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The stone cutter Jan de Doot , 1652

A lithotomus or stone cutter was a medical profession that was practiced well into the 19th century and was often practiced at the same time as an oculist ( star engraver ) and surgeon . His area of ​​activity was the removal of bladder stones .

The formation of bladder stones was a common consequence of previous eating habits. The services of a lithotomus were used to remove the stones that lead to painful colic and prevent urination .

Two different methods were used for this:

  • In childhood, the stone was manually fixed through the anus on the perineum, where it was pulled out by means of an incision.
  • In adults a more complex procedure had to be applied: Over a loud Georg Fischer cut the first time in 1525 de Giovanni Romanis described and published by his pupil Mariano Santo into the urethra below the prostate led the lithotomy his tools into the bladder in order to Grasping the stone and pulling it out through the neck of the bladder. Due to the inexistent hygiene of both the surgeon and the instruments, inflammations with fatal consequences often occurred. Apart from that, the sphincter muscle could be cut through both surgical errors and poor anatomy knowledge of the stone cutter , which led to permanent incontinence .

Since the 19th century, this activity has been carried out entirely by surgeons; little changed in the procedure until the middle of the 20th century, before modern methods of urology were introduced.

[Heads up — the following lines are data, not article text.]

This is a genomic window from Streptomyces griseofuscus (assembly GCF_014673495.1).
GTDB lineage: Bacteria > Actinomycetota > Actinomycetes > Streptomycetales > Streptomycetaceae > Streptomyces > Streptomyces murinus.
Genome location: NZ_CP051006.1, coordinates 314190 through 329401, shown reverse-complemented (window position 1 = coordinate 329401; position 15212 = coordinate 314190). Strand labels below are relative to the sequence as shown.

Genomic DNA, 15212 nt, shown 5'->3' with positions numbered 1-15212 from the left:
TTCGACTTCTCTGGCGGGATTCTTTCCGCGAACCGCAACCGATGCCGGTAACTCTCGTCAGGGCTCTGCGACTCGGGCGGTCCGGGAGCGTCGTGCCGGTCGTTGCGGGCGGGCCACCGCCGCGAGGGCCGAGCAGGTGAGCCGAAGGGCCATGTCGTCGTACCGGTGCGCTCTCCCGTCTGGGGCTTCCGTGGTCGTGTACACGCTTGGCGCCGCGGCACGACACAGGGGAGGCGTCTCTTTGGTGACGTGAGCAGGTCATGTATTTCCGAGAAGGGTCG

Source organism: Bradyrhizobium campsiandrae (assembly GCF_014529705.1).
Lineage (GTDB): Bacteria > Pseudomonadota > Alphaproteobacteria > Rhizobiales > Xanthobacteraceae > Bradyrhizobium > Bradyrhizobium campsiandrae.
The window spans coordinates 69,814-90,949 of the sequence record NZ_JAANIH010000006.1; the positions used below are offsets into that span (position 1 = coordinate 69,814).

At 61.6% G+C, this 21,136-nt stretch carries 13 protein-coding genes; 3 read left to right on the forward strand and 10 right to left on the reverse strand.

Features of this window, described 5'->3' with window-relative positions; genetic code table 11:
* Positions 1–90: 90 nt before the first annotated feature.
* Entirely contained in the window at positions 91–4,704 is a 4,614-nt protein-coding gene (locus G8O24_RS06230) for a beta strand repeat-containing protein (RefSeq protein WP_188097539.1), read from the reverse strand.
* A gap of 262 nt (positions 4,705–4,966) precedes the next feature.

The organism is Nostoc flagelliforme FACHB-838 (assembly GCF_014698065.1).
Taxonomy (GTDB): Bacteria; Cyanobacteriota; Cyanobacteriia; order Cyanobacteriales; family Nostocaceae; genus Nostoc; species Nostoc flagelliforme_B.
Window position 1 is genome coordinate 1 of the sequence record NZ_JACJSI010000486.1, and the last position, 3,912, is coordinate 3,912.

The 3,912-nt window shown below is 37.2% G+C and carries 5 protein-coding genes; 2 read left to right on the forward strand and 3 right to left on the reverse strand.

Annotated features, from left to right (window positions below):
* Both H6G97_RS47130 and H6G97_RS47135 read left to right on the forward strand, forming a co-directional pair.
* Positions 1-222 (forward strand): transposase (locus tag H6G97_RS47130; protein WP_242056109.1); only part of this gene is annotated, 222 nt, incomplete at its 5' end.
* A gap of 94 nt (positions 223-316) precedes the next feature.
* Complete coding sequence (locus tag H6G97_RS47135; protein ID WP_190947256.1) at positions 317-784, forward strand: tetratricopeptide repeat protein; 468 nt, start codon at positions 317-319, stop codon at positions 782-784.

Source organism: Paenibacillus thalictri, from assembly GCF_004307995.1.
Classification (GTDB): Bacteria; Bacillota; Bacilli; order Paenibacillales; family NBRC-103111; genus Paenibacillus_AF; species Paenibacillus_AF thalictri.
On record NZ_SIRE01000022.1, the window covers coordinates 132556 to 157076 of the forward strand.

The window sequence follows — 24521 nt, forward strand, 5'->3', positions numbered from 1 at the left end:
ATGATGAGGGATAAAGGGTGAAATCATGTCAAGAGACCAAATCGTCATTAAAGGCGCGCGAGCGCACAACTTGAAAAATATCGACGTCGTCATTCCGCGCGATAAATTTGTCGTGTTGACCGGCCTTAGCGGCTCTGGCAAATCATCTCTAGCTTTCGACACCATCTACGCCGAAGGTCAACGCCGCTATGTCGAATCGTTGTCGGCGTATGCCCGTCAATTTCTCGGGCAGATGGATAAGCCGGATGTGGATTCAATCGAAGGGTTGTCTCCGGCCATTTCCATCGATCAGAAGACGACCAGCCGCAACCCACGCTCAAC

Probably the best-known German lithotomus was Johann Andreas Eisenbarth ("Doktor Eisenbarth"); The Swiss surgeon Lenhart Steinmann was famous in Lübeck as early as the middle of the 16th century . The French surgeon Pierre Francou (* around 1500, † around 1580) was considered the best stone cutter in the 16th century. Another well-known Lapidary his time and inventor of a stone tongs to break the bladder stones was the French surgeon Jean Basheilac (1703-1781). An early description of the surgical technique can be found in Georg Bartisch .

A music or stage play "The stone cut" describes this widespread operation in the 17th century.

See also

Web links

Individual evidence

  1. ^ Georg Fischer: Surgery 100 years ago. FCW Vogel, Leipzig 1876, p. 521 f.
  2. Barbara I. Tshisuaka: Francou, Pierre. In: Werner E. Gerabek , Bernhard D. Haage, Gundolf Keil , Wolfgang Wegner (eds.): Enzyklopädie Medizingeschichte. De Gruyter, Berlin / New York 2005, ISBN 3-11-015714-4 , p. 419 f.
  3. Barbara I. Tshisuaka: Basheilac, Jean. In: Werner E. Gerabek et al. (Ed.): Enzyklopädie Medizingeschichte. 2005, p. 152.
  4. Starstecher, Steinschneider and doctores medicinae - Ö1 series: Radiodoktor - Medicine and Health, from 7 January 2013